Purpose of the study: The purpose of the study was to evaluate xenografts as a slow release antibiotic delivery system, as xenografts also have excellent biocompatibility and osteogenesis-stimulating effect.
Material: Xenograft (Unilab Surgibone) blocks of 5 x 5 x 5 mm were used in the study. Antibiotics used for impregnation were gentamicin sulphate, ciprofloxacin and penicillin G.
Methods: In the pilot study, xenograft blocks impregnated with gentamicin sulphate solution and the contact time was between 1/2 to 10 hours. Then the grafts were incubated and the antibiotic concentration was measured in the elution fluid changed every day. The minimum contact time to release the antibiotic 10 days over 0.5 microgram/ml was 8 hours. The 8 hours contact time was used in the main study to evaluate gentamicin sulphate, ciprofloxacin and penicillin G. The method was the same as in the pilot study.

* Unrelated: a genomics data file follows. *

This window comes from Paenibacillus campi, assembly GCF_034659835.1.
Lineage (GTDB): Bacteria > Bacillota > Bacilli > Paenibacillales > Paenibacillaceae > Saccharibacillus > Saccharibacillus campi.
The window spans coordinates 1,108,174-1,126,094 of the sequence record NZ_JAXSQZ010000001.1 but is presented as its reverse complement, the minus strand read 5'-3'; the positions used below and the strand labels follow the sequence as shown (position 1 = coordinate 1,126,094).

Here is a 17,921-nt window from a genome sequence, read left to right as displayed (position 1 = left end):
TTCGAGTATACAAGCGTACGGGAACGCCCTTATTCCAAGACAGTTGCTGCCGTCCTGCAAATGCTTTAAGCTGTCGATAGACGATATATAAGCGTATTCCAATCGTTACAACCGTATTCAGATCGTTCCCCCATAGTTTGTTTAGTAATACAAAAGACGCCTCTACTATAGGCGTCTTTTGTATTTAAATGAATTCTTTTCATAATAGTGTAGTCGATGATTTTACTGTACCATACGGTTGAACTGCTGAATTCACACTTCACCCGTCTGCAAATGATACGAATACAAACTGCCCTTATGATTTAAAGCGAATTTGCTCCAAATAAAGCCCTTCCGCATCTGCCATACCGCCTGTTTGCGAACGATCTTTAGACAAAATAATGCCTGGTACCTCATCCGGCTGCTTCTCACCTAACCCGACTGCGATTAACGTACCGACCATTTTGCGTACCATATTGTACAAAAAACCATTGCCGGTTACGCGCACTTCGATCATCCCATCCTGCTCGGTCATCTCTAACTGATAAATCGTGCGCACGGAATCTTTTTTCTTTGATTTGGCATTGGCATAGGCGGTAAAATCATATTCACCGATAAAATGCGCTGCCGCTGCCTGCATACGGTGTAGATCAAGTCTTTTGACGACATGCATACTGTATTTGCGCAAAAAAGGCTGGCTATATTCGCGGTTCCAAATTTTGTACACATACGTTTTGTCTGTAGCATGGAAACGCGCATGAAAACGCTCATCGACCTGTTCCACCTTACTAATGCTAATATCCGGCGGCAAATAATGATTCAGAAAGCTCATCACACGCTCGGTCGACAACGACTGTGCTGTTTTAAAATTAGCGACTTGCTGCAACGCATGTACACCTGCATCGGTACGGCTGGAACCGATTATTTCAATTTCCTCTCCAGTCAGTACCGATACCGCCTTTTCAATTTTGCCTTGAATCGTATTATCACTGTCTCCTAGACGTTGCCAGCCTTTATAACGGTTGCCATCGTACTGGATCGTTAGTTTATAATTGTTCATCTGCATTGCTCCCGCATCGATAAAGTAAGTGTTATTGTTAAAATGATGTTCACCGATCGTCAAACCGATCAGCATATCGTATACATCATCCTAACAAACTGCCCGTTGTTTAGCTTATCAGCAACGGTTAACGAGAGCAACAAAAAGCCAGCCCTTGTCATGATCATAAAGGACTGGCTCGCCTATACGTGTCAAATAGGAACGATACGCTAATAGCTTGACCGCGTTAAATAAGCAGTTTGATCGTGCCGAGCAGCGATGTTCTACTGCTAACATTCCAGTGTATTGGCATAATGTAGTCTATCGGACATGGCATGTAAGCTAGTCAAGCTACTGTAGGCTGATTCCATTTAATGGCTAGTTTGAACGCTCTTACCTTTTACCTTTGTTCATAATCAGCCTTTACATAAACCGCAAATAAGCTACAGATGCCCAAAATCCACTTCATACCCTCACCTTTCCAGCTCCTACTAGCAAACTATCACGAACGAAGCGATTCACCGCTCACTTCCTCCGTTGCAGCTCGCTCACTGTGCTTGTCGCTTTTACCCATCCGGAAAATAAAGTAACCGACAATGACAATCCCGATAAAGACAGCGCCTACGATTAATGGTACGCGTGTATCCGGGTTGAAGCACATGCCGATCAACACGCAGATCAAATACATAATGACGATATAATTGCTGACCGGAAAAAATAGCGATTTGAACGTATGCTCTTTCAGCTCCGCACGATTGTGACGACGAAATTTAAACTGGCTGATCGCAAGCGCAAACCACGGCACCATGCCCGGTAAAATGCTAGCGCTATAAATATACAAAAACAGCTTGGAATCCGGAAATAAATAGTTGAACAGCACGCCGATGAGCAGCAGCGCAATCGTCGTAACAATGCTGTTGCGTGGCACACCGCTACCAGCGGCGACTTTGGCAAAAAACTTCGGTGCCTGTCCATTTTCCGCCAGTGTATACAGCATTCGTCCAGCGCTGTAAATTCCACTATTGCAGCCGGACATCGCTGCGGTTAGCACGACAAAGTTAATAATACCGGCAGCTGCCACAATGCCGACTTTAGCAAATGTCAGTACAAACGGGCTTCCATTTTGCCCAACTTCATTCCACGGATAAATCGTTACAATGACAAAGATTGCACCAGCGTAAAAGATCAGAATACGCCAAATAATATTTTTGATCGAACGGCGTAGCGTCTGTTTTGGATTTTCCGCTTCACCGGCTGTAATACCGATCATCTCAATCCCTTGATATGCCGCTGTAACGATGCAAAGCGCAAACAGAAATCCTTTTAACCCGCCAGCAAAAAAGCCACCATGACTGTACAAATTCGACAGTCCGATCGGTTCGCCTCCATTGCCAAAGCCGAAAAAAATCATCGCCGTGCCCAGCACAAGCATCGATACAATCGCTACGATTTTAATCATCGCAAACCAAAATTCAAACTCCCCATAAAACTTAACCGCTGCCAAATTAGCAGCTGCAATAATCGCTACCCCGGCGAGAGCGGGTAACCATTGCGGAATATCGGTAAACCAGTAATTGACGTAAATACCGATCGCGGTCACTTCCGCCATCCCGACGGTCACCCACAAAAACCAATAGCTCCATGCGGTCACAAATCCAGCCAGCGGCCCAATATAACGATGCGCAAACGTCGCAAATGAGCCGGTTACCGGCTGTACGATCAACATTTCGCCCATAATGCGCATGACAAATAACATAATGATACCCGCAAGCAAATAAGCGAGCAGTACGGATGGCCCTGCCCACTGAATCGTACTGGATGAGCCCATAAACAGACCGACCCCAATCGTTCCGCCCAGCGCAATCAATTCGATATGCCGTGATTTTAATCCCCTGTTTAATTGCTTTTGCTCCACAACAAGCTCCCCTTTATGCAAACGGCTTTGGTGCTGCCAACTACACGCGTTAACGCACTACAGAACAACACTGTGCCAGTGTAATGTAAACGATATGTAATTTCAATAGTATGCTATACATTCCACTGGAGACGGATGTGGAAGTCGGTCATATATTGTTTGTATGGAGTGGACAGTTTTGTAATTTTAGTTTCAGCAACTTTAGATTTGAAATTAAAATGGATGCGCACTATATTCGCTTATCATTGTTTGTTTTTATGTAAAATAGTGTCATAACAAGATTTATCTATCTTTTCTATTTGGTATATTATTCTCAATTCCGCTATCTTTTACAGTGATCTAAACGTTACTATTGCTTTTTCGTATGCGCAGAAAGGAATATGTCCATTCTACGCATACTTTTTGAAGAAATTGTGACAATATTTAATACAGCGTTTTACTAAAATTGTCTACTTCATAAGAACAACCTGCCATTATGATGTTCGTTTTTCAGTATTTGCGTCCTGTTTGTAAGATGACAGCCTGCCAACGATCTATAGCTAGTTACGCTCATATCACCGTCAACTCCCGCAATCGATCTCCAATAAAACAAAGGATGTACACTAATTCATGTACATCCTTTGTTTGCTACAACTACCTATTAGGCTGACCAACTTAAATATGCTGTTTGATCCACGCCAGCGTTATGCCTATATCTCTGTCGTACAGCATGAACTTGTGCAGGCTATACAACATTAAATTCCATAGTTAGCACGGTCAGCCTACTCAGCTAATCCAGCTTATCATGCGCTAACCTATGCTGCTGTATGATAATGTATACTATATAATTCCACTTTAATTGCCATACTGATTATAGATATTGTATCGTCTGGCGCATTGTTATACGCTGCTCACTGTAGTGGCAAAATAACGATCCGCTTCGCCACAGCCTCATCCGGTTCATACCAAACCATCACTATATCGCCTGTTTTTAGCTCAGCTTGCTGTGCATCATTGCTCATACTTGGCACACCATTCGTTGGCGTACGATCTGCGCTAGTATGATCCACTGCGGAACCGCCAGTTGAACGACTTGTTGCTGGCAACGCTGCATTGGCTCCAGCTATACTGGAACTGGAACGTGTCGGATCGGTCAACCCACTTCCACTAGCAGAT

Results: All antibiotics showed similar release patterns reaching their peaks on the 5th day and then gradually decreasing below the effective level (0.5 microgram/ml) approximately on day 10.
Discussion: Although various materials have been used to deliver antibiotics, they have some certain disadvantages especially reduced biocompatibility. The superiority of xenografts over other materials, is not only biocompatibility but also to facilitate osteogenesis. The only objection may be the relatively short duration of release (10 days) but the length of antibiotherapy is controversial and standard 6 weeks of administration has no documented superiority over other time intervals.
Conclusion: Our delivery system is superior to others as its function is not only to deliver antibiotics but has its place in orthopedic practice to fill defects and stimulate osteogenesis. Also the preparation of this system is not time and skill consuming.